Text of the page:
Local Search Tool: BrightLocal. Why? This platform manages Google Business Profile updates, directory listings, and reviews. They also offer an extremely helpful local search grid that shows how every community ranks for local search results by keyword. You will know in five-mile increments which competitors are beating you in local search.

Senior Living Digital Marketing: Lumps of Coal to Avoid!

Any website content management system (CMS) that is proprietary. Don’t get fooled by the “easy button” of templated rental websites. If you don’t own your hosting license (as low as $250 a year), your website development vendor owns your content. They also own your analytics and your reporting (and they decide what to report on!). And good luck trying to move your website elsewhere.

Integrated CRMs that don’t allow integration of choice. Guess what? You should be able to choose your best-in-class suite of integrations, not be forced into a bundle. You should be able to choose your CRM, marketing automation platform, call tracking solution, EHR/clinical suite, and financial/billing system. If a CRM company only supports its own products, that means it’s more interested in generating revenue than helping you find the best solutions.

Need help implementing any of the above?

Get in touch and let’s discuss your senior living digital marketing needs for 2024—and beyond!

Senior couple sitting on sofa reviewing a websiteon computer

Senior Living Website Design: Does Yours Build Trust?

Your senior living website is your most important marketing asset, one that must build trust with prospects no matter where they are in their journey.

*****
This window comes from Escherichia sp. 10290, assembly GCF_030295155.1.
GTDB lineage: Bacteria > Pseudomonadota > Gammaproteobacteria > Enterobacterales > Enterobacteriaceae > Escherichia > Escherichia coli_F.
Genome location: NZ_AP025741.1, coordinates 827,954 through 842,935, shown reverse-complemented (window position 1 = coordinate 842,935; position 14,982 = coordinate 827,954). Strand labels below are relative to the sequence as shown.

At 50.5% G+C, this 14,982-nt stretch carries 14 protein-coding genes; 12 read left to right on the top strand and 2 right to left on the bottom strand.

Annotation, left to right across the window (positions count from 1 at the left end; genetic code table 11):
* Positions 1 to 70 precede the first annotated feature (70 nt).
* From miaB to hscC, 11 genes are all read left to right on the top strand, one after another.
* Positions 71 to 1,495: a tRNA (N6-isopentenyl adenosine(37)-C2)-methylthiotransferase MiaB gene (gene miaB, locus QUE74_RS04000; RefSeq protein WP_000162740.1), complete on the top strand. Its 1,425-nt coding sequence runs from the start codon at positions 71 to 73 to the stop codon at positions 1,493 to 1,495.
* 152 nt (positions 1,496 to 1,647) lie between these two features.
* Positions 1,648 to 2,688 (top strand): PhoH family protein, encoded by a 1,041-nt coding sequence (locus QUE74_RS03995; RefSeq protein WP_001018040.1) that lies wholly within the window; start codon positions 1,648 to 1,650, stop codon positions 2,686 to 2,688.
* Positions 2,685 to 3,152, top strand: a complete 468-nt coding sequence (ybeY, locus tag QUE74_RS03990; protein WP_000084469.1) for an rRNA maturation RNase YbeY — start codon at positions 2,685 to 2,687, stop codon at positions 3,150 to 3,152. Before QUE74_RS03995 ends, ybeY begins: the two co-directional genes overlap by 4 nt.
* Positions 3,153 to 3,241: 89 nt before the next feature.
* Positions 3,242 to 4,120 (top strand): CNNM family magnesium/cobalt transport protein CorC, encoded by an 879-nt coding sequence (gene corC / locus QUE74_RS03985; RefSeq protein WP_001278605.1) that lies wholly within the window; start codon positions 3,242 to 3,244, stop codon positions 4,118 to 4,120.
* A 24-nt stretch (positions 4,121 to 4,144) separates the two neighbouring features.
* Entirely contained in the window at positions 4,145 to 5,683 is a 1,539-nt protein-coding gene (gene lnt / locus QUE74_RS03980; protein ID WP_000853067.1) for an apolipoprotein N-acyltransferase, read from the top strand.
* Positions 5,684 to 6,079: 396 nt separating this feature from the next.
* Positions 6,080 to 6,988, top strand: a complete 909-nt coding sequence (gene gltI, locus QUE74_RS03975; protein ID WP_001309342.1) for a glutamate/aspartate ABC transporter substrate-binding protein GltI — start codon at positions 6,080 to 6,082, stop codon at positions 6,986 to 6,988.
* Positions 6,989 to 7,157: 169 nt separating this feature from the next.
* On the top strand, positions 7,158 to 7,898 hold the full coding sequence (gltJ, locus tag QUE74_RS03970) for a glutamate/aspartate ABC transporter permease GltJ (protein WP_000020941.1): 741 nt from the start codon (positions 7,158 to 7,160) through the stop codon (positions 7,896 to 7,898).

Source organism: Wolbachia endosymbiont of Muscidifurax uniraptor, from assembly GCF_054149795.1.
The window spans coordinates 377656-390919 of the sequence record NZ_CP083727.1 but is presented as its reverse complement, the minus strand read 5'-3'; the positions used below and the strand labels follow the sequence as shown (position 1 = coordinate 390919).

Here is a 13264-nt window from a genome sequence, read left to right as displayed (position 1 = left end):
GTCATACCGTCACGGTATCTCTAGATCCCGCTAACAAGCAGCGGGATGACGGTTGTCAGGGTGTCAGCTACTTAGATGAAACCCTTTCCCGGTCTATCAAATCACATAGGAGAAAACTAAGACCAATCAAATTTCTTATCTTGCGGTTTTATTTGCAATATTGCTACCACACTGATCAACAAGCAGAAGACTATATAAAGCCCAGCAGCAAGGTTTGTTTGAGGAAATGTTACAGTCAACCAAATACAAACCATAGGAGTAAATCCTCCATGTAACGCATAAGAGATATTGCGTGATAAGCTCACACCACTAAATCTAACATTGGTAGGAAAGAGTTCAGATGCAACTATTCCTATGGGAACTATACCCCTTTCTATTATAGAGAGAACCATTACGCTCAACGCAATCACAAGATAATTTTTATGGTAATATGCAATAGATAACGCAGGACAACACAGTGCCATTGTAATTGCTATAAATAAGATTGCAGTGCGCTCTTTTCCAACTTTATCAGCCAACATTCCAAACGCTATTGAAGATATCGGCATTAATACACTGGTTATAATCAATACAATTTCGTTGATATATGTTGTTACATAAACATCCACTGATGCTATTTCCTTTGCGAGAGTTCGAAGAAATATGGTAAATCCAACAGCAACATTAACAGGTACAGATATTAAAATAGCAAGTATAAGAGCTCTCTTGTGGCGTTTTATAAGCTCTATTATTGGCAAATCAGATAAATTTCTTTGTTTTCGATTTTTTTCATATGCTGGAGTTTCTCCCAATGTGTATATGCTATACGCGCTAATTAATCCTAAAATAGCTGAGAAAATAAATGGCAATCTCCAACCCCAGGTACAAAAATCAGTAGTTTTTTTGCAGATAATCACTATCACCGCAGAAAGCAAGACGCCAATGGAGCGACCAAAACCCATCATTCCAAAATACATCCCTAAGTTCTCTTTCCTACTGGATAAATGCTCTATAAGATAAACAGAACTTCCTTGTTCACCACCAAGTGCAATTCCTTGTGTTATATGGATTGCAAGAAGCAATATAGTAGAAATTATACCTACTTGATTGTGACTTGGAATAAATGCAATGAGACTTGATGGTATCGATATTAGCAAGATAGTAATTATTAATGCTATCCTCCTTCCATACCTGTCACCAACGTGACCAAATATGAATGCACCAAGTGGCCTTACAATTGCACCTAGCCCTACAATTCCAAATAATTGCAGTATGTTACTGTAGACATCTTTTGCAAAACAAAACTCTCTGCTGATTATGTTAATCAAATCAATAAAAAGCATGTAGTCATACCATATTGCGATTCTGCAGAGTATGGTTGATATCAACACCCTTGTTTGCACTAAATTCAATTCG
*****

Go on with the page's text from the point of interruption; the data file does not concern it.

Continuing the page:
What’s the number one reason most people mistrust a website? Poor site design.

Luckily, your senior living website design is something within your control. A good design does cost money, but it’s a worthy investment.

Here’s the secret sauce to a senior living website that builds trust:

  • Designed with the user in mind: Think simple navigation, highly intuitive feel, and accessible.
  • Worthwhile content: Think engaging stories through words, visuals, and overall design and layout.
  • Technically sound: Think mobile-friendly, fast, and secure.

Below, we take a deeper dive into each bullet point.

Senior living websites that build trust are designed with the user in mind.

Think accessible.

You want to create a senior living website that’s aesthetically pleasing and accessible. Making a website accessible isn’t simply the right thing to do. For some businesses, it’s also required.

Private businesses and nonprofits with 15 or more employees are subject to the website compliance guidelines defined by the Americans with Disabilities Act (ADA). This act likely covers most—if not all—senior living communities.

At a minimum, you must consider things like . . .

  • Font size and color contrasts (e.g., can people distinguish what’s a link vs. regular text?)
  • Whether all photos have appropriate alt text
  • Whether the site is easy to navigate with adaptive technologies (like screen readers)

And that’s just the beginning.

Learn how we help our clients make accessible websites with UserWay.

Think custom.

We always urge our clients to avoid stock images. We can’t tell you how often we see the same images of older adults across different community websites.